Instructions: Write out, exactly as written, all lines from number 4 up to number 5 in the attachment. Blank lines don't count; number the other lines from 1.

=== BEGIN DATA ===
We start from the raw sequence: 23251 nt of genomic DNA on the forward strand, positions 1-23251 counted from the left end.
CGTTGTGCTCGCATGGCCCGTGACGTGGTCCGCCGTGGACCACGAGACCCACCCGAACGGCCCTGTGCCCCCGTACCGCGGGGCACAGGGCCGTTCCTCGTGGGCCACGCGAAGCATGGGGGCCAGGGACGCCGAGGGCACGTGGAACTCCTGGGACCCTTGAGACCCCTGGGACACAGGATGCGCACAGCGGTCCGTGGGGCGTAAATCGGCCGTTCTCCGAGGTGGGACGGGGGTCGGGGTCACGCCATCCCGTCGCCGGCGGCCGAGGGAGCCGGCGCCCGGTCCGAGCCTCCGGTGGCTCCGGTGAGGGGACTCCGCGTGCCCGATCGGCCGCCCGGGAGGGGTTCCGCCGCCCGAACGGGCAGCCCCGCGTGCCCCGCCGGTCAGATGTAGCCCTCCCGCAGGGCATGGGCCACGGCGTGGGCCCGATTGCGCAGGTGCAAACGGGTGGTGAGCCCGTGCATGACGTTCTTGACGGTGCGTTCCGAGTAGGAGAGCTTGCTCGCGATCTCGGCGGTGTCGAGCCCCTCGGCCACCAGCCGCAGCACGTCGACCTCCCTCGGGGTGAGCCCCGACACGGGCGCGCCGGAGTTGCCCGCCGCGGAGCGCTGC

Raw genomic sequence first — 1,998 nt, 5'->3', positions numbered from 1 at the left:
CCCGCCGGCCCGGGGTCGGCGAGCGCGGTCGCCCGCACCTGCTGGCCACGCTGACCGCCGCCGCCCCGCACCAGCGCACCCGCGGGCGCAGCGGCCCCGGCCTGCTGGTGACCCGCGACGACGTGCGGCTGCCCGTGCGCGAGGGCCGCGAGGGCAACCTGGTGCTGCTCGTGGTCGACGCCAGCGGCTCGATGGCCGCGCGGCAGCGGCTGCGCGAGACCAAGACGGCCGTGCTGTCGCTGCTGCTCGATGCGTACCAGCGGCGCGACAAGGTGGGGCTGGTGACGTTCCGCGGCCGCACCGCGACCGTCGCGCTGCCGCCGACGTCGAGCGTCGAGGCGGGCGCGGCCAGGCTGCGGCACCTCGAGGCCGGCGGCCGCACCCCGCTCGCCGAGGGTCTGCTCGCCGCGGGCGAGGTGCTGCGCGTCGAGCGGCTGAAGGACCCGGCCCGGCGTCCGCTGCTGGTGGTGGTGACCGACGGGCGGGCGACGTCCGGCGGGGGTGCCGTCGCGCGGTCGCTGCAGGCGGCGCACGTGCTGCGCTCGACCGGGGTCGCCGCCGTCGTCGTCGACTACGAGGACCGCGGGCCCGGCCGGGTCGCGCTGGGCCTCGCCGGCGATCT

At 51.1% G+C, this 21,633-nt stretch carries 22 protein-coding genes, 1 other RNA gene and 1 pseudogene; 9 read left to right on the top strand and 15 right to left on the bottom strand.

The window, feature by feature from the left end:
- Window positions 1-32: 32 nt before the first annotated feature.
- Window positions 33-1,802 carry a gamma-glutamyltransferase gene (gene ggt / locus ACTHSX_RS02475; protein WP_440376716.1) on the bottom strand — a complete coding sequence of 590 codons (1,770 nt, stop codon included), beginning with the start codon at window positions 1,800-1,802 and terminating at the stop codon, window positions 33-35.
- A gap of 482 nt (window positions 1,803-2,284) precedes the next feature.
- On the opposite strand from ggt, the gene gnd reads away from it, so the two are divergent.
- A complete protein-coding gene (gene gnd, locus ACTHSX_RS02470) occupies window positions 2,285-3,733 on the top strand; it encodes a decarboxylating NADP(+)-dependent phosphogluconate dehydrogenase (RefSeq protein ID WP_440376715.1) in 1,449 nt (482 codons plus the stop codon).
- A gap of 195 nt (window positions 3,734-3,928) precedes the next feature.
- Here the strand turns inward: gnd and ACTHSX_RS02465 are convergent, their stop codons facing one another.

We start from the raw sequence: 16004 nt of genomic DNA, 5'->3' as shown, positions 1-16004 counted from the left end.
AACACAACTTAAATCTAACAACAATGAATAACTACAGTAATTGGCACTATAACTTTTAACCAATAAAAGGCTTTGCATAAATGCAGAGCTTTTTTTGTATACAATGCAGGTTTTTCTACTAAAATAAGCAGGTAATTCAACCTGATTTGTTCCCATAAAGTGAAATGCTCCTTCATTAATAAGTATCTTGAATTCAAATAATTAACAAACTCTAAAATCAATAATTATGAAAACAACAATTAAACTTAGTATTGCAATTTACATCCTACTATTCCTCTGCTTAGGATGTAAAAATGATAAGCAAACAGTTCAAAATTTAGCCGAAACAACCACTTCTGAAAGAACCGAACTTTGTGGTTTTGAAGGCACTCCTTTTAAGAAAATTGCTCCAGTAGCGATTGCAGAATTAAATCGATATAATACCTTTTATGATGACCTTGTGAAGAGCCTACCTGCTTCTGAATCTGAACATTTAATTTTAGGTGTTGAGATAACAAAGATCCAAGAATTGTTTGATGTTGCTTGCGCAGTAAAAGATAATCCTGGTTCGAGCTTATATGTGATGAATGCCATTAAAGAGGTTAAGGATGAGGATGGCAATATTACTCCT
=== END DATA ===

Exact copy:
CCCGCCGGCCCGGGGTCGGCGAGCGCGGTCGCCCGCACCTGCTGGCCACGCTGACCGCCGCCGCCCCGCACCAGCGCACCCGCGGGCGCAGCGGCCCCGGCCTGCTGGTGACCCGCGACGACGTGCGGCTGCCCGTGCGCGAGGGCCGCGAGGGCAACCTGGTGCTGCTCGTGGTCGACGCCAGCGGCTCGATGGCCGCGCGGCAGCGGCTGCGCGAGACCAAGACGGCCGTGCTGTCGCTGCTGCTCGATGCGTACCAGCGGCGCGACAAGGTGGGGCTGGTGACGTTCCGCGGCCGCACCGCGACCGTCGCGCTGCCGCCGACGTCGAGCGTCGAGGCGGGCGCGGCCAGGCTGCGGCACCTCGAGGCCGGCGGCCGCACCCCGCTCGCCGAGGGTCTGCTCGCCGCGGGCGAGGTGCTGCGCGTCGAGCGGCTGAAGGACCCGGCCCGGCGTCCGCTGCTGGTGGTGGTGACCGACGGGCGGGCGACGTCCGGCGGGGGTGCCGTCGCGCGGTCGCTGCAGGCGGCGCACGTGCTGCGCTCGACCGGGGTCGCCGCCGTCGTCGTCGACTACGAGGACCGCGGGCCCGGCCGGGTCGCGCTGGGCCTCGCCGGCGATCT

At 51.1% G+C, this 21,633-nt stretch carries 22 protein-coding genes, 1 other RNA gene and 1 pseudogene; 9 read left to right on the top strand and 15 right to left on the bottom strand.